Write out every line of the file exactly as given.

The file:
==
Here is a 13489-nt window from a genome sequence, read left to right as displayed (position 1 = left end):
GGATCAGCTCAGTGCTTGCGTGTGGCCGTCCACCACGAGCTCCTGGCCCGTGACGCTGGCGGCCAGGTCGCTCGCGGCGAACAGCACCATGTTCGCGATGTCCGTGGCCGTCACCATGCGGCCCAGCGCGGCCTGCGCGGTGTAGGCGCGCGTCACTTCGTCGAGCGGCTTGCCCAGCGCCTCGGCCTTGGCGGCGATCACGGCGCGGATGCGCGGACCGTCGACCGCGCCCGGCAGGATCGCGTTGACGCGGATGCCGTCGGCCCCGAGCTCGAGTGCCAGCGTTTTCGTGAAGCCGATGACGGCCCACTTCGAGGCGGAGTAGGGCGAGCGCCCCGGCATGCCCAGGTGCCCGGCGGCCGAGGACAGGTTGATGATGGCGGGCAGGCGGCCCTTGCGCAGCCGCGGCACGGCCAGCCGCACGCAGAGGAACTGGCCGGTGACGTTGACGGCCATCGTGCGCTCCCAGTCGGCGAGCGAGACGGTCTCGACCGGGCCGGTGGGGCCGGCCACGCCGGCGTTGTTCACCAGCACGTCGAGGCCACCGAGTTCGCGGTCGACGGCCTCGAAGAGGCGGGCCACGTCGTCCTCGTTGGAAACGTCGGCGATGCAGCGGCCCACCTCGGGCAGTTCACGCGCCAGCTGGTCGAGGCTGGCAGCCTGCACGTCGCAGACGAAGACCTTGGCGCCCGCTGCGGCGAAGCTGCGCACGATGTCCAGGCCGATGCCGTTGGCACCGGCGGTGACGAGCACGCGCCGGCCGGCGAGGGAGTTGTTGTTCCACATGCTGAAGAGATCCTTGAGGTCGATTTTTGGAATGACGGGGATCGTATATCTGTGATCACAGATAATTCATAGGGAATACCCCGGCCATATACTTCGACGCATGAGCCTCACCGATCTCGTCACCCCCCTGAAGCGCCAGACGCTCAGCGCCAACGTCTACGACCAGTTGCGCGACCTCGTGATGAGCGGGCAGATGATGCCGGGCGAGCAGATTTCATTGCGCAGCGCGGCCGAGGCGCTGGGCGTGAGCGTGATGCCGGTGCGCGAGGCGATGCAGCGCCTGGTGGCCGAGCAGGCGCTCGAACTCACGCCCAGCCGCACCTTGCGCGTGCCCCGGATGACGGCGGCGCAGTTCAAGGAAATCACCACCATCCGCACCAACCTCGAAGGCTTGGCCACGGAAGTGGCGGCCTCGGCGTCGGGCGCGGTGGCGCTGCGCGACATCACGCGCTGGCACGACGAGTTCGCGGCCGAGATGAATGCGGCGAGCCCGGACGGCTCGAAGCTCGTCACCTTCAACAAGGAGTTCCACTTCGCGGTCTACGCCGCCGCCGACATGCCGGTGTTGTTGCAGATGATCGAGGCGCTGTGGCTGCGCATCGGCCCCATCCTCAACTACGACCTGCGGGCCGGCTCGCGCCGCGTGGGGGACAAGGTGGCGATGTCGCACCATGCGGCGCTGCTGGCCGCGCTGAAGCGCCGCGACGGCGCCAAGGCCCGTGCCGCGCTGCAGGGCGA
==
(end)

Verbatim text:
Here is a 13489-nt window from a genome sequence, read left to right as displayed (position 1 = left end):
GGATCAGCTCAGTGCTTGCGTGTGGCCGTCCACCACGAGCTCCTGGCCCGTGACGCTGGCGGCCAGGTCGCTCGCGGCGAACAGCACCATGTTCGCGATGTCCGTGGCCGTCACCATGCGGCCCAGCGCGGCCTGCGCGGTGTAGGCGCGCGTCACTTCGTCGAGCGGCTTGCCCAGCGCCTCGGCCTTGGCGGCGATCACGGCGCGGATGCGCGGACCGTCGACCGCGCCCGGCAGGATCGCGTTGACGCGGATGCCGTCGGCCCCGAGCTCGAGTGCCAGCGTTTTCGTGAAGCCGATGACGGCCCACTTCGAGGCGGAGTAGGGCGAGCGCCCCGGCATGCCCAGGTGCCCGGCGGCCGAGGACAGGTTGATGATGGCGGGCAGGCGGCCCTTGCGCAGCCGCGGCACGGCCAGCCGCACGCAGAGGAACTGGCCGGTGACGTTGACGGCCATCGTGCGCTCCCAGTCGGCGAGCGAGACGGTCTCGACCGGGCCGGTGGGGCCGGCCACGCCGGCGTTGTTCACCAGCACGTCGAGGCCACCGAGTTCGCGGTCGACGGCCTCGAAGAGGCGGGCCACGTCGTCCTCGTTGGAAACGTCGGCGATGCAGCGGCCCACCTCGGGCAGTTCACGCGCCAGCTGGTCGAGGCTGGCAGCCTGCACGTCGCAGACGAAGACCTTGGCGCCCGCTGCGGCGAAGCTGCGCACGATGTCCAGGCCGATGCCGTTGGCACCGGCGGTGACGAGCACGCGCCGGCCGGCGAGGGAGTTGTTGTTCCACATGCTGAAGAGATCCTTGAGGTCGATTTTTGGAATGACGGGGATCGTATATCTGTGATCACAGATAATTCATAGGGAATACCCCGGCCATATACTTCGACGCATGAGCCTCACCGATCTCGTCACCCCCCTGAAGCGCCAGACGCTCAGCGCCAACGTCTACGACCAGTTGCGCGACCTCGTGATGAGCGGGCAGATGATGCCGGGCGAGCAGATTTCATTGCGCAGCGCGGCCGAGGCGCTGGGCGTGAGCGTGATGCCGGTGCGCGAGGCGATGCAGCGCCTGGTGGCCGAGCAGGCGCTCGAACTCACGCCCAGCCGCACCTTGCGCGTGCCCCGGATGACGGCGGCGCAGTTCAAGGAAATCACCACCATCCGCACCAACCTCGAAGGCTTGGCCACGGAAGTGGCGGCCTCGGCGTCGGGCGCGGTGGCGCTGCGCGACATCACGCGCTGGCACGACGAGTTCGCGGCCGAGATGAATGCGGCGAGCCCGGACGGCTCGAAGCTCGTCACCTTCAACAAGGAGTTCCACTTCGCGGTCTACGCCGCCGCCGACATGCCGGTGTTGTTGCAGATGATCGAGGCGCTGTGGCTGCGCATCGGCCCCATCCTCAACTACGACCTGCGGGCCGGCTCGCGCCGCGTGGGGGACAAGGTGGCGATGTCGCACCATGCGGCGCTGCTGGCCGCGCTGAAGCGCCGCGACGGCGCCAAGGCCCGTGCCGCGCTGCAGGGCGA